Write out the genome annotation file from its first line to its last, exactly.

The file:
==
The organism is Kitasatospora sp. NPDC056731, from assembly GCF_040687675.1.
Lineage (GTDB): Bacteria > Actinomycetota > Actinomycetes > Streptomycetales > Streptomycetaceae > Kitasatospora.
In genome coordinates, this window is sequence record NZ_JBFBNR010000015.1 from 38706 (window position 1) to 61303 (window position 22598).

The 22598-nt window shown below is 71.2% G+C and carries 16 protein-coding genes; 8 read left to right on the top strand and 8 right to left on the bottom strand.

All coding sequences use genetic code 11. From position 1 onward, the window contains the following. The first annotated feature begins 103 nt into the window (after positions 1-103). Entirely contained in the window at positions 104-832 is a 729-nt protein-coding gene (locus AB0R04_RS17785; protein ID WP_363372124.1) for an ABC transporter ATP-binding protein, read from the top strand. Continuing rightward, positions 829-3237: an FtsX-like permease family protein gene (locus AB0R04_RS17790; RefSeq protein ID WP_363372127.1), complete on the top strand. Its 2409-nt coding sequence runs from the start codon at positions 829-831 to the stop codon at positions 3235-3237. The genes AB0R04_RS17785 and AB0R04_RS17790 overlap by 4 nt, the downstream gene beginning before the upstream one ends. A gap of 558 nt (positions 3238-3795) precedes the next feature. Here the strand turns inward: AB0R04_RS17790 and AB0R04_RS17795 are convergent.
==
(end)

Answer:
The organism is Kitasatospora sp. NPDC056731, from assembly GCF_040687675.1.
Lineage (GTDB): Bacteria > Actinomycetota > Actinomycetes > Streptomycetales > Streptomycetaceae > Kitasatospora.
In genome coordinates, this window is sequence record NZ_JBFBNR010000015.1 from 38706 (window position 1) to 61303 (window position 22598).

The 22598-nt window shown below is 71.2% G+C and carries 16 protein-coding genes; 8 read left to right on the top strand and 8 right to left on the bottom strand.

All coding sequences use genetic code 11. From position 1 onward, the window contains the following. The first annotated feature begins 103 nt into the window (after positions 1-103). Entirely contained in the window at positions 104-832 is a 729-nt protein-coding gene (locus AB0R04_RS17785; protein ID WP_363372124.1) for an ABC transporter ATP-binding protein, read from the top strand. Continuing rightward, positions 829-3237: an FtsX-like permease family protein gene (locus AB0R04_RS17790; RefSeq protein ID WP_363372127.1), complete on the top strand. Its 2409-nt coding sequence runs from the start codon at positions 829-831 to the stop codon at positions 3235-3237. The genes AB0R04_RS17785 and AB0R04_RS17790 overlap by 4 nt, the downstream gene beginning before the upstream one ends. A gap of 558 nt (positions 3238-3795) precedes the next feature. Here the strand turns inward: AB0R04_RS17790 and AB0R04_RS17795 are convergent.